But in my mind Anthony was gay, so I sucked it up and decided to give Recluse a try, on the notion that he could possibly, just maybe, become a semi-decent replacement father for my kids.
Without going into too much detail, YUCK. He didn’t drive, but yelled at me when I didn’t drive him around in my car in a manner up to his standards.

We couldn’t eat out unless he had a discount coupon for the restaurant. Once, he forgot the coupon. When it came time to pay, he warned me he was going to argue with the waiter until we got the discount, coupon or no coupon. I told him I’d leave immediately if he did that.

He did and I left.

Next: weirdo professor who lived just up the street from me. I met him when I asked his 15-year-old daughter to baby-sit, and he proceeded to glom on to me like a pit-bull on a cat’s ass.

After three weeks, he was telling me he loved me, calling every hour to just “check up,” and overtly showing me off like a trophy to his co-workers (he had no friends). Predictably, this excessively affectionate phase lasted not too long. After a few months, he got all cold and stand-offish and eventually announced he didn’t have time for me any more.

Me: “You don’t have time for a girlfriend?”

Mr. Weirdo: “I need to buy a piano. That takes time.”

So I decided to try Lavalife, the pinnacle of cyber-dating-ickiness, but I had to: I still WANTED SEX. And companionship.

After screening out the worst of the losers, liars, and lesbians (not to lump the latter with the former, but I’m super-straight), I went on a date. The date turned into a relationship. I was happy. Briefly.

It was too good to be true, of course. Abruptly, in the middle of our summer vacation, the cad dumped me, with not a speck of warning.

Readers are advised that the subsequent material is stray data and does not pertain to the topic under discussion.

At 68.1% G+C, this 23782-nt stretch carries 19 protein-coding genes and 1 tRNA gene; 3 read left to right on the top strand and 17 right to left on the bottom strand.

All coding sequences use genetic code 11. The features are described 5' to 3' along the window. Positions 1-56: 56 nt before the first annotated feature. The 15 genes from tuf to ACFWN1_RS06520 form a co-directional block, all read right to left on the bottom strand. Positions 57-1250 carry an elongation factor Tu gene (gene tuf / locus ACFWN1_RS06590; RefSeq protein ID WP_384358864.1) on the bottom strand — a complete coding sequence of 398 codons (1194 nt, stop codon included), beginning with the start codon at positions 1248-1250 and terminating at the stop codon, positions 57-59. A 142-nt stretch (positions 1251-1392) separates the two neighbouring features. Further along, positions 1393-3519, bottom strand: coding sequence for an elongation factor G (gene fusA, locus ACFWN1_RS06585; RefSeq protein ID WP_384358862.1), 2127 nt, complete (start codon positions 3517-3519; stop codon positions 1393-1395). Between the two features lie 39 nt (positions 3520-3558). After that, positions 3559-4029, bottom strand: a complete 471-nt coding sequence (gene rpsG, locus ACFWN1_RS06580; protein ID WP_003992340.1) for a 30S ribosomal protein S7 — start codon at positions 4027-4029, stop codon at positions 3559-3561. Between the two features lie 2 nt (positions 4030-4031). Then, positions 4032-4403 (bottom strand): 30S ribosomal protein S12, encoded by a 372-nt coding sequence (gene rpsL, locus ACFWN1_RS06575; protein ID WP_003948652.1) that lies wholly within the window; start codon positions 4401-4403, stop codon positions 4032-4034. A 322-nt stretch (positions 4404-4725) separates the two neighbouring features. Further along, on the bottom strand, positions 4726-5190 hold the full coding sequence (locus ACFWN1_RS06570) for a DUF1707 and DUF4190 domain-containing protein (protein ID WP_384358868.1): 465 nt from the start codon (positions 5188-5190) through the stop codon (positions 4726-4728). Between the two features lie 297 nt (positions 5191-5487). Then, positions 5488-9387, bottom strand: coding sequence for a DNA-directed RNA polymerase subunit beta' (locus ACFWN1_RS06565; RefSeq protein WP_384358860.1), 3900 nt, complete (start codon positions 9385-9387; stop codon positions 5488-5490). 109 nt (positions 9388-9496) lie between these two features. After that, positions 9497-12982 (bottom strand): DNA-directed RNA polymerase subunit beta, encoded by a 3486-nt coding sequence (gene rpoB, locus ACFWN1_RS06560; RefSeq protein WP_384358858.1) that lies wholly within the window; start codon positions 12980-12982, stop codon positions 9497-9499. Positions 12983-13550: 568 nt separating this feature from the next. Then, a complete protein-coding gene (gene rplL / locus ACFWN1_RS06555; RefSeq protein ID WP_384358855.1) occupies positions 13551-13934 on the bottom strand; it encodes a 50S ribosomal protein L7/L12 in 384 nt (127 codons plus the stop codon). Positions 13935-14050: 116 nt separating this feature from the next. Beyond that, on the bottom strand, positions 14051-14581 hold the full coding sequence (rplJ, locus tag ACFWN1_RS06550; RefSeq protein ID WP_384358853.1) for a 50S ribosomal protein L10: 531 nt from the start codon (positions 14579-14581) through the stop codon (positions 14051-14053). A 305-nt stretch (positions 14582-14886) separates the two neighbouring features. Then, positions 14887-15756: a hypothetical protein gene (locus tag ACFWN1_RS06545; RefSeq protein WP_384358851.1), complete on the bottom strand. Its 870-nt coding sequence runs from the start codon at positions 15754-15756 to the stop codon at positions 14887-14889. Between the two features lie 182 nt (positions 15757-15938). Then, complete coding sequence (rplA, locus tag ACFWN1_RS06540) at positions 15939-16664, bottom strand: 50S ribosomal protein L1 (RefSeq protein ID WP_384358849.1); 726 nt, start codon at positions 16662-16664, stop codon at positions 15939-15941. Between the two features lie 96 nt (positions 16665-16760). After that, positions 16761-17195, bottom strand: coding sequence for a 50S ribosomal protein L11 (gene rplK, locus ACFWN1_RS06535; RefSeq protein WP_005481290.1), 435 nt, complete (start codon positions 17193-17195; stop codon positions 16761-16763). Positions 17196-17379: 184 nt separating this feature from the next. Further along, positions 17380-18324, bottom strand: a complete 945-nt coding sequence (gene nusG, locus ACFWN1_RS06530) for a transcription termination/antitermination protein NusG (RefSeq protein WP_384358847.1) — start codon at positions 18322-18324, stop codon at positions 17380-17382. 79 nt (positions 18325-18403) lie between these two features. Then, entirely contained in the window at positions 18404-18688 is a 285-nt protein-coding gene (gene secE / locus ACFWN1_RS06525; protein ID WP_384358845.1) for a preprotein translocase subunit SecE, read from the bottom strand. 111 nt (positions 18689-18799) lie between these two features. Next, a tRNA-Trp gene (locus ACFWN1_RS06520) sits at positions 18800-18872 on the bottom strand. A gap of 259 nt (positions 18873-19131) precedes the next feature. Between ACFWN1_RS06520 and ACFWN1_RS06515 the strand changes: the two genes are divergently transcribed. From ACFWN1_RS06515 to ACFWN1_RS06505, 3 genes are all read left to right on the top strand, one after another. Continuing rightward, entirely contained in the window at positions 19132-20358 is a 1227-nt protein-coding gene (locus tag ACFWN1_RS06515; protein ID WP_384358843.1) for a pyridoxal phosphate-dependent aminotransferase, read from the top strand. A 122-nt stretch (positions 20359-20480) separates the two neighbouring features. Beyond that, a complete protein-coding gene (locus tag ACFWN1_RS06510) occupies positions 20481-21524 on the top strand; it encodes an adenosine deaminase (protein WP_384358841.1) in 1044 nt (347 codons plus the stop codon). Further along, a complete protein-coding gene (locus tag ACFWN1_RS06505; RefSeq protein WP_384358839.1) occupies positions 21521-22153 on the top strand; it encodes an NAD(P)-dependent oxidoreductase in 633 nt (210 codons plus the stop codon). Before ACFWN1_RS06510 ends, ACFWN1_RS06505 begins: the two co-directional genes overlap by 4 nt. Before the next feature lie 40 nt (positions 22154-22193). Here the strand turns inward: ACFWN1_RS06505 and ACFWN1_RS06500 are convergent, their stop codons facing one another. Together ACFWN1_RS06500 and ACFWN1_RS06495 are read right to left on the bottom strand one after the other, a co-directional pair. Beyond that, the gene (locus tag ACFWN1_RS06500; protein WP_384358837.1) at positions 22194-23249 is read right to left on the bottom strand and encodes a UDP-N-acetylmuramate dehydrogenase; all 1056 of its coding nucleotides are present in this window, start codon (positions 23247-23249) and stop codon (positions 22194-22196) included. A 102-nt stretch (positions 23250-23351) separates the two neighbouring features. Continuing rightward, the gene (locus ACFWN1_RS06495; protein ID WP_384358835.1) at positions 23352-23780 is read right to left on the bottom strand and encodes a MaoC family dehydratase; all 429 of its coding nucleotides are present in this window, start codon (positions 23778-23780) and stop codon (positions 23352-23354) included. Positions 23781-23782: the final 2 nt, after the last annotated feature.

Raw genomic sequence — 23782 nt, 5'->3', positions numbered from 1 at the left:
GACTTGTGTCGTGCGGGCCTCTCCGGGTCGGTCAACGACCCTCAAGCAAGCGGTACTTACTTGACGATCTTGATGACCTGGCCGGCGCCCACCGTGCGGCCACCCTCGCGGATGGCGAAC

Cad: “I like you but I’m just not falling in love with you.”

Me: “So all those times you said you loved me were just random lies?”

Cad: “Whoa! Look at the time! Gotta go!”

I was back to square one. Single, a bit-grief-stricken, a tad aimless. I retreated to my lair in the muggy summer weather of Kookytown, licking my wounds, contemplating all the crap that kept happening to me.

One day, dripping with self-pity in the humidity, I called Anthony to suggest an afternoon at the beach.

By now, after knowing Anthony all these years, I realized he wasn’t gay. I’d even pretty much figured out that he ignored me because I wasn’t his type. I wasn’t tall enough, or young enough, or stable enough (in his mind).

But Anthony too had just ended a relationship and I figured we could use a beach-day to chum around.

I was confused, though, because Anthony had been dating a female university professor, who was tall, and brilliant, and fertile; in other words, his dream gal. But he’d ended it.

We had a lovely time at the beach, and the next week, I invited Anthony to my rented cottage for the day. We had a brilliant time, all of us, because of course, my kids were there.

Back in the city, Anthony and I began roller-blading together, proceeding to have a divine time.

Summer was fading into fall when we decided to tour the art gallery, and with stunned realization, I suddenly understood that Anthony and I were not just two friends spending an idle afternoon together. No. Anthony and I were on a date.

This was later confirmed by some necking and groping. I was ecstatic! SEX was imminent! Maybe even…love?

But how could this be? What about Anthony’s ideal woman? I was clearly the shortest female he’d ever dated. And the oldest: someone in fact who’d already proven her fertility and felt no need to go there again.

But as it turned out, those things weren’t so important after all. I was brilliant and stable (as it turned out) and came complete with some darn nice kids. I asked Anthony what he'd been looking for in a woman, all these years.

"Oh," he answered casually. "I just wanted someone who'd be nice to me."

We got married last year, and it’s been nice and kooky ever since.